EA to charge for online gaming
This just in via the corporations fighting back against the wee gamer news department:
EA games, starting with Tiger Woods 11, will now require an subscription pass for gamers to participate in the online versions of their products. The pass will come in the case of all new games and is a one time usage code. The value of this pass is $10, yet is included in new games.
Fully extrapolated in layman's terms, If a gamer wants to play a game from the EA sports franchises, the company will now require the player to input a code to do so. If one is the original purchaser of the game, they get a code with the brand new disc. If the player gets the game secondhand, say from a used retailer or from a friend, that code doesn't transfer with the game. For the new owner to go online, a new code must be purchased, via EA, for the price of $10. EA did somewhat consider the rental market, bestowing a week of free play online before requiring a code for those gamers.
My first thought is of my almost certain headaches that will come with a third party developer requiring additional codes for first party systems: i.e. what are the odds that EA's online extras will mesh with XBL or PSN without creating conflicts.
Second: This doesn't seem horribly unfair considering the EA vs. GameStop and other re-sellers end. From the producers side of the capitalism equation, it's not truly despicable. Why shouldn't EA, who produces the product, make the money that GameStop does. Arguably, Gamestop is just a retailer same as Best Buy, but instead of paying EA, they are giving that money back to the gamers at a lower price. I'm not saying I condone this, but I understand it.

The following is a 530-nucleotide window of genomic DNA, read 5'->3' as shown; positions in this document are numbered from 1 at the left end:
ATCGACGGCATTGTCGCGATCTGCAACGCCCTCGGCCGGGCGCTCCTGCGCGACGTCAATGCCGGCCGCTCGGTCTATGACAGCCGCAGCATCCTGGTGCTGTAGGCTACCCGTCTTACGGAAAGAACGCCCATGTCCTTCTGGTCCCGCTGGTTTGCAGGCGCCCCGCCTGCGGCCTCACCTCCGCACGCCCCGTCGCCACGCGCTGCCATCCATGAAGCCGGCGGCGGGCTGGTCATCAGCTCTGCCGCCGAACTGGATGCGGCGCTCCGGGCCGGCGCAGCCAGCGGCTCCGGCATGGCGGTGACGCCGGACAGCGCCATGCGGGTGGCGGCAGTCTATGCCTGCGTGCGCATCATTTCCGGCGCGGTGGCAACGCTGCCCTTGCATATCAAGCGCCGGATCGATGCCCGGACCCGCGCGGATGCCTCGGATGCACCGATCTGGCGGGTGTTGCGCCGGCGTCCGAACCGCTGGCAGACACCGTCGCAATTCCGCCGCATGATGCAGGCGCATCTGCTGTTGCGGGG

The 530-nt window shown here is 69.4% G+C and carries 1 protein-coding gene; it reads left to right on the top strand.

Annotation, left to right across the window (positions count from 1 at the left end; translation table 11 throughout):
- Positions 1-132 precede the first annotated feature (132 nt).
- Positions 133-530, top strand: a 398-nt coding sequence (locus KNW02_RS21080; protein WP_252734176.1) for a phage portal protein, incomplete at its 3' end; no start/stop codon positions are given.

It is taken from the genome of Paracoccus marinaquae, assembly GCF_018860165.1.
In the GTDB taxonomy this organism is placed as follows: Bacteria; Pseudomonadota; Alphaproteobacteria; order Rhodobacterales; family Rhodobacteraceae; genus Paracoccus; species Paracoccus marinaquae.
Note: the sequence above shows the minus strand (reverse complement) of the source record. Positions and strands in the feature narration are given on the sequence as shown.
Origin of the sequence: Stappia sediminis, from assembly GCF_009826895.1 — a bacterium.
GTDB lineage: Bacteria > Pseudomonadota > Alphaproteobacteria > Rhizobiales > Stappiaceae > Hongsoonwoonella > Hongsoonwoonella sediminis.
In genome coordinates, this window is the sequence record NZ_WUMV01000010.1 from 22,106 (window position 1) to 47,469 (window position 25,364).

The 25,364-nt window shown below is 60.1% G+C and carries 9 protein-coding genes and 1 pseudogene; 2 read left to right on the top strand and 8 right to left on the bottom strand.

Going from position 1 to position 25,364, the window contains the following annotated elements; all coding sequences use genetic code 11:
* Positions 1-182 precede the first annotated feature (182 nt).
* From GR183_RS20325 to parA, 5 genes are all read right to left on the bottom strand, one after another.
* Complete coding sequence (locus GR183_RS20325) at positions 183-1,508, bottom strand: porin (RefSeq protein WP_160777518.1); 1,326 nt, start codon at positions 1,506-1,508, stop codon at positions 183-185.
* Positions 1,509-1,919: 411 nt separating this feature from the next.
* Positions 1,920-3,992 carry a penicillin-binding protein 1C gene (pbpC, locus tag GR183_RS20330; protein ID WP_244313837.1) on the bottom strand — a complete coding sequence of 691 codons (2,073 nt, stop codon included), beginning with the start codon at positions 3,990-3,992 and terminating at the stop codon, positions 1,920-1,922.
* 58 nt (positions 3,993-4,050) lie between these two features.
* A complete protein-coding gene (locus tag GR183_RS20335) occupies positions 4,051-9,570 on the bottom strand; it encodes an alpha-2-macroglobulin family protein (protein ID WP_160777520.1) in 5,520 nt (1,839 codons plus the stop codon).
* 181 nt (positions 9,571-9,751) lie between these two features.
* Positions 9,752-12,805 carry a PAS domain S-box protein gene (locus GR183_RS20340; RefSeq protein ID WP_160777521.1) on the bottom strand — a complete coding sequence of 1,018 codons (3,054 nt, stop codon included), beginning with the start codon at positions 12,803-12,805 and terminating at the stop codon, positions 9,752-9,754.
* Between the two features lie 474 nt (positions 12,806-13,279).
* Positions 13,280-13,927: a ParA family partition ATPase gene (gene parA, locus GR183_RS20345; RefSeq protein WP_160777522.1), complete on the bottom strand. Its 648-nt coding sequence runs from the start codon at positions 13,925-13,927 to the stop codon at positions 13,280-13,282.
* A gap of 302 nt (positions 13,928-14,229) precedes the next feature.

From the consumers/gamers side, this is not a particularly fair system, especially since the most recent "used" games sell for 90% of the retail price, which means they are better off buying a new game than a new one. Or if they buy it off of Ebay or Amazon Marketplace, they have to add another $10 to their bargain shopping to experience the game. What does this ultimately mean? EA will try to undercut the profits of re-sellers and force bargain hunters to shop through channels where EA makes money, such as big box stores.
I want to ask, both to the readers and rhetorically to the gaming gods, can any good possibly come of this? What are the possible negative ramifications.
If a child of divorce has an X-box 360, Wii, or PS3 at both of his parents houses and for this case, two separate online accounts, will they be forced to buy two online codes for $10 each if they got the game used (and as a child, they most likely got the game in the form of a gift)?
If brothers have different XBL accounts, will they need to buy an additional code? I'm sure EA has some contingency plan for this; I'm just not too confident it will work.
Even if EA is planning on spending %100 of these fees on upgrading the services, I still wouldn't understand the reasoning. This reminds me of the same business model PC gamers are forced to used but in an introductory manner. Is it far-fetched to think of a market where every game is going to come with an additonal charge just to experience the whole game?
I can't understand why EA views 100 hours of gaming on one disc from one user to be different from 2 gamers using the same disc 50 hours each. Sure, EA may argue differently, that each player's average hours of gaming requires this secondary charge, but to me, that seems like a convenient use of statistics, not facts, to prove a point. EA's bottom line is going to be helped by requiring two or more people to pay to draw from the same well. It may be savvy, it may be ethical, but it just seems wrong to me.
I don't like any part of this, most of all because I feel like this is the beginning of a new trend from all companies, not just an EA exclusive.
For further reading regarding the news:
From EA http://www.easports.com/onlinepass
From Business Week: http://www.businessweek.com/magazine/content/10_08/b4167064465834.htm
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